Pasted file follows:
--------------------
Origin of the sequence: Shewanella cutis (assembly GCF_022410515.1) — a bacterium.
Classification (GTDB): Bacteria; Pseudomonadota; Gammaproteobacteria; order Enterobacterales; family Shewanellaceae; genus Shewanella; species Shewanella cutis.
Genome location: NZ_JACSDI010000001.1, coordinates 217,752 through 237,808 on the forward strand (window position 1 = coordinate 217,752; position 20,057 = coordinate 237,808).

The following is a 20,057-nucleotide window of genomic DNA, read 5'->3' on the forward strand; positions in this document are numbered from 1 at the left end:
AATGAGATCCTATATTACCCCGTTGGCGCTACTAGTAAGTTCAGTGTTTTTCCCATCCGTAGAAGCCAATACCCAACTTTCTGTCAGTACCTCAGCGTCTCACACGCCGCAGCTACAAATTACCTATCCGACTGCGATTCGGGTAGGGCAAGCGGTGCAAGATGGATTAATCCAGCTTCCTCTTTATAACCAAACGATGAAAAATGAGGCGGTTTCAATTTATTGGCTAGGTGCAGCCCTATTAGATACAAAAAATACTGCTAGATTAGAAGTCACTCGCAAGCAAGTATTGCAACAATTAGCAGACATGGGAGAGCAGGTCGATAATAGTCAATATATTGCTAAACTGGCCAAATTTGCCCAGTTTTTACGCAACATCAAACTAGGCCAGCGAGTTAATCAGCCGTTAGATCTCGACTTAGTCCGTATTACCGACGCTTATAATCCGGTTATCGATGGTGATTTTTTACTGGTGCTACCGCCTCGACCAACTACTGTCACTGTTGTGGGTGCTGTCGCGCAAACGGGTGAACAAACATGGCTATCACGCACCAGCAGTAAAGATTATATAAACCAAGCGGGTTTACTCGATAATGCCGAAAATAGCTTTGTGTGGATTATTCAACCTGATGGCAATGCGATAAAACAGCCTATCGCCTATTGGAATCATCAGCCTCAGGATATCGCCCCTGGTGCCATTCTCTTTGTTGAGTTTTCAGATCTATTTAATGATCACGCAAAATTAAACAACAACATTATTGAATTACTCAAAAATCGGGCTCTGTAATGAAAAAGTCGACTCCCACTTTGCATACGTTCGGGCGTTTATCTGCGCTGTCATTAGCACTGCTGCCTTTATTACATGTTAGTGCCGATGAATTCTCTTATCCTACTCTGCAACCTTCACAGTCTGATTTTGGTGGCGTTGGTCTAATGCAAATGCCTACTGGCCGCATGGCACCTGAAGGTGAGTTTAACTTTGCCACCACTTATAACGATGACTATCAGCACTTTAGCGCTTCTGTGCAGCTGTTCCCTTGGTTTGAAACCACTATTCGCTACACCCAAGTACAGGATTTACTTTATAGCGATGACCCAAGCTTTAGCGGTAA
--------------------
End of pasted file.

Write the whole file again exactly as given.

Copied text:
Origin of the sequence: Shewanella cutis (assembly GCF_022410515.1) — a bacterium.
Classification (GTDB): Bacteria; Pseudomonadota; Gammaproteobacteria; order Enterobacterales; family Shewanellaceae; genus Shewanella; species Shewanella cutis.
Genome location: NZ_JACSDI010000001.1, coordinates 217,752 through 237,808 on the forward strand (window position 1 = coordinate 217,752; position 20,057 = coordinate 237,808).

The following is a 20,057-nucleotide window of genomic DNA, read 5'->3' on the forward strand; positions in this document are numbered from 1 at the left end:
AATGAGATCCTATATTACCCCGTTGGCGCTACTAGTAAGTTCAGTGTTTTTCCCATCCGTAGAAGCCAATACCCAACTTTCTGTCAGTACCTCAGCGTCTCACACGCCGCAGCTACAAATTACCTATCCGACTGCGATTCGGGTAGGGCAAGCGGTGCAAGATGGATTAATCCAGCTTCCTCTTTATAACCAAACGATGAAAAATGAGGCGGTTTCAATTTATTGGCTAGGTGCAGCCCTATTAGATACAAAAAATACTGCTAGATTAGAAGTCACTCGCAAGCAAGTATTGCAACAATTAGCAGACATGGGAGAGCAGGTCGATAATAGTCAATATATTGCTAAACTGGCCAAATTTGCCCAGTTTTTACGCAACATCAAACTAGGCCAGCGAGTTAATCAGCCGTTAGATCTCGACTTAGTCCGTATTACCGACGCTTATAATCCGGTTATCGATGGTGATTTTTTACTGGTGCTACCGCCTCGACCAACTACTGTCACTGTTGTGGGTGCTGTCGCGCAAACGGGTGAACAAACATGGCTATCACGCACCAGCAGTAAAGATTATATAAACCAAGCGGGTTTACTCGATAATGCCGAAAATAGCTTTGTGTGGATTATTCAACCTGATGGCAATGCGATAAAACAGCCTATCGCCTATTGGAATCATCAGCCTCAGGATATCGCCCCTGGTGCCATTCTCTTTGTTGAGTTTTCAGATCTATTTAATGATCACGCAAAATTAAACAACAACATTATTGAATTACTCAAAAATCGGGCTCTGTAATGAAAAAGTCGACTCCCACTTTGCATACGTTCGGGCGTTTATCTGCGCTGTCATTAGCACTGCTGCCTTTATTACATGTTAGTGCCGATGAATTCTCTTATCCTACTCTGCAACCTTCACAGTCTGATTTTGGTGGCGTTGGTCTAATGCAAATGCCTACTGGCCGCATGGCACCTGAAGGTGAGTTTAACTTTGCCACCACTTATAACGATGACTATCAGCACTTTAGCGCTTCTGTGCAGCTGTTCCCTTGGTTTGAAACCACTATTCGCTACACCCAAGTACAGGATTTACTTTATAGCGATGACCCAAGCTTTAGCGGTAA